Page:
To do that, Maestro allows surgeons to use their own hands to manipulate instruments, but holds them perfectly still when the surgeon releases them.
“Our architecture is very different to that more traditional serial manipulator with stiff joints all the way along the degrees of freedom,” Noonan said. “Our design actually started as a haptic interface, in this case an impedance control device which is mechanically transparent.”
While traditional robots are mechanically rigid, a surgeon can grab Maestro’s arms and move them around, with the robotic arms making themselves feel light by compensating for their own mass and the mass of the attached instrument.
And while a more traditional robot has a motor and a gearbox to provide torque amplification, Maestro’s system has no gearboxes.
“Our torque amplification comes from the combination of a capstan with a pre-tensioned tendon that wraps around and then goes to a larger capstan, so we get a gear ratio by taking a capstan wrapped around a smaller diameter pulley to a larger diameter pulley,” Noonan said. “And that approach allows you to basically amplify the torque while having very little backlash and no friction between gear teeth, which is what you get on a more traditional gearbox.”
The system senses motor current on the motor side to infer the force being applied to a joint, detecting when a surgeon is trying to move the arm in order to assist that movement.
“We’ve got multiple modes,” Noonan said. “The arm can act as a robot and it can move our laparoscope in order to track the surgeon’s tools to be able to reposition in a hands-free manner, but also can guide the surgeon to a certain place, it can hold perfectly still, or provide feedback to the surgeon regarding what sort of force it’s experiencing elsewhere.”
The tendons are made of stainless steel, and the system also has a series of springs for passive compensation. While the bulk of the system’s weight is in its base, the team is trying to drive down the mass and inertia of the linkages and transmission mechanisms that extend to the distal joints.“You can algorithmically compensate for a lot of stuff, but there’s some things you can’t,” Noonan said. “We’re trying to minimize that perceived mass because ultimately transparency of the system is really what we’re fighting for: it’s easy for the surgeon to move it, he or she doesn’t feel like it’s there, and it becomes the best possible assistant for that surgeon as opposed to a clunky or complicated tool they have to adapt to.”
What’s next for Moon Surgical
As Moon Surgical builds more Maestro systems, it will have to solve shortages of critical sensors like encoders.
“That’s been a real pain point,” Noonan said, with lead times of up to 40 weeks.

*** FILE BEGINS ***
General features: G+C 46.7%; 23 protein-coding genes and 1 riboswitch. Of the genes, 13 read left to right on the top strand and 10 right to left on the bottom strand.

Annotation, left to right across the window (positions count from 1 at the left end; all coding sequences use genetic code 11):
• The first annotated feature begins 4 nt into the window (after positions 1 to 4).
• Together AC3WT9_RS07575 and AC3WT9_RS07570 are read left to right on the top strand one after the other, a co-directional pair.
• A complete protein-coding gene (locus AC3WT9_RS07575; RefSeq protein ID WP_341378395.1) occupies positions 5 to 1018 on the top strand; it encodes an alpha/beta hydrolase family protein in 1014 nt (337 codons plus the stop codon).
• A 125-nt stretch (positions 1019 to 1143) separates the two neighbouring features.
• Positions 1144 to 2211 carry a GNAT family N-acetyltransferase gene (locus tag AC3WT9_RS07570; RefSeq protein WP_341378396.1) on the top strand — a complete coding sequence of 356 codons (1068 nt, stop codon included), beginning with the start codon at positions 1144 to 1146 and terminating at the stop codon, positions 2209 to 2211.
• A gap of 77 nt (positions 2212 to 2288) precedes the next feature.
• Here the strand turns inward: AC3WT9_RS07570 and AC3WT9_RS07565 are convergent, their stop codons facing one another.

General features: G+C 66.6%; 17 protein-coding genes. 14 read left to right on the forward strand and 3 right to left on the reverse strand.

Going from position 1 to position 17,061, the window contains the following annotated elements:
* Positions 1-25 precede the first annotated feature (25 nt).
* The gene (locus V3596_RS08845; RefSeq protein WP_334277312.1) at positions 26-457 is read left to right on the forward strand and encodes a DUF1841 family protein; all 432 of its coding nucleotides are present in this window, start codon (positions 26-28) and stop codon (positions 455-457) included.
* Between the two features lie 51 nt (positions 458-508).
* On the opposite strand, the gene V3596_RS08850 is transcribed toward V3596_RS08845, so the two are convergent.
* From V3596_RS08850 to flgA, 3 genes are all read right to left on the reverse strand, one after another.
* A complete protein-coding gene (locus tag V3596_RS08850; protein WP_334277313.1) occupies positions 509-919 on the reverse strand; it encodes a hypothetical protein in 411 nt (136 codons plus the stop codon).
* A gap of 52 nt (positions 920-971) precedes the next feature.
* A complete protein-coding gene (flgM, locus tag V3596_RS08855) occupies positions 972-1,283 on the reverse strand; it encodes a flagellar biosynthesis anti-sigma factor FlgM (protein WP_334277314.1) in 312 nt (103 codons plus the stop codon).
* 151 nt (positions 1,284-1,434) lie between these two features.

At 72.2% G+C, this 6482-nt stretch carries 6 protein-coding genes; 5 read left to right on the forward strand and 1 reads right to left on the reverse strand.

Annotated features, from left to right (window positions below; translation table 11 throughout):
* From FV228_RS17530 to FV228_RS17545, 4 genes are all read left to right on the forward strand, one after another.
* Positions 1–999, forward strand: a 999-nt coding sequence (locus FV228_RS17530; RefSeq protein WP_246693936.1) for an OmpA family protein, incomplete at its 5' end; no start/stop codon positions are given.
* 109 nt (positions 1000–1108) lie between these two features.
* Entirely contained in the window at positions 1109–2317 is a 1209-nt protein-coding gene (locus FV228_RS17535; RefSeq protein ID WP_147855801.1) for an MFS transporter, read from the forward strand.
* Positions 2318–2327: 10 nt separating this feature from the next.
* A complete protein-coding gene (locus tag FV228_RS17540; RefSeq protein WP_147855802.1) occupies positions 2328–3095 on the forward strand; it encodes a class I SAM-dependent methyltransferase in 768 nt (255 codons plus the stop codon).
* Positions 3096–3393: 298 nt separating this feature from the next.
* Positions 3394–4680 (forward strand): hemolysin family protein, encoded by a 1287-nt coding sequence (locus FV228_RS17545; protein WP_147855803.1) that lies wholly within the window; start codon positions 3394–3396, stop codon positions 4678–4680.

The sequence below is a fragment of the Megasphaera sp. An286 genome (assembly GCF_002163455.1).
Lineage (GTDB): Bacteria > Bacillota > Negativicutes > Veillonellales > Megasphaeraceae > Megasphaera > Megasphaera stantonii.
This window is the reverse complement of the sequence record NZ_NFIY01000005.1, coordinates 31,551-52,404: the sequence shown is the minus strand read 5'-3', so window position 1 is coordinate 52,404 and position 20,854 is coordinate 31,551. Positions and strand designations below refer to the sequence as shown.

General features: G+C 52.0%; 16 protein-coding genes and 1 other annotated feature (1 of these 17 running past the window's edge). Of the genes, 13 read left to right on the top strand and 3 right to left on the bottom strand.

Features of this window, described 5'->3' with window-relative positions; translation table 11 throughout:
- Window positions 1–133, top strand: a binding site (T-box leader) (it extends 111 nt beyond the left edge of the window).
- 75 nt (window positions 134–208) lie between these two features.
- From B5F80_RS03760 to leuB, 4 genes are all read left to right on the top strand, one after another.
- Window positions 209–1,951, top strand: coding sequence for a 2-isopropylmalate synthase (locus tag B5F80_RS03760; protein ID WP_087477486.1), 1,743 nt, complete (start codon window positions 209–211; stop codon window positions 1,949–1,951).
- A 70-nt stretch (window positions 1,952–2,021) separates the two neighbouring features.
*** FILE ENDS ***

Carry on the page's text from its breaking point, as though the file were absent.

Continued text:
The Maestro system uses at least two encoders to measure joint angles at each motorized axis. All of the encoders are redundant, and the system compares the sensors on each joint to make sure each joint is working as needed — and that all the sensors are working as well.
“In surgical robotics, one of the things from a design perspective you’re always looking for is to make sure you never can have uncontrolled motion. That’s the big no-no,” Noonan said. “All our joints have redundant encoders, and you’re constantly looking to
detect a failure of one of those by constantly measuring the two of them.”
Moon Surgical is constantly scouring the internet for available encoders, and for early prototypes even resorted to buying products containing encoders solely for the encoders.
“In that case, you need to only have two of everything or, you know, 2X of everything. And then as we go through our verification and validation cycle and now we’ve got six units, we need to make sure you’ve got 6X of everything,” Noonan said. “As we go toward commercialization and what the build plan is for next year, you’re actually often making decisions based on what’s available as opposed to what you might prefer.”
Moon Surgical is currently assembling just about everything in the Maestro system except for the arms, with plans for final testing of the arms in the next few months before internalizing manufacturing. The company’s arm supplier is based in France, so internalization of the arm to be done there while the rest of the work is happening in San Carlos, California.
“Our overall strategy is to keep a relatively lean and efficient manufacturing team,” Osdoit said, “which means that as the sub-components of our system get really stable over time, we would be able to outsource them to OEM partners and then just keep the final assembly and testing in-house and leverage our infrastructure and team more and more to get more throughput. … We’re at the beginning.”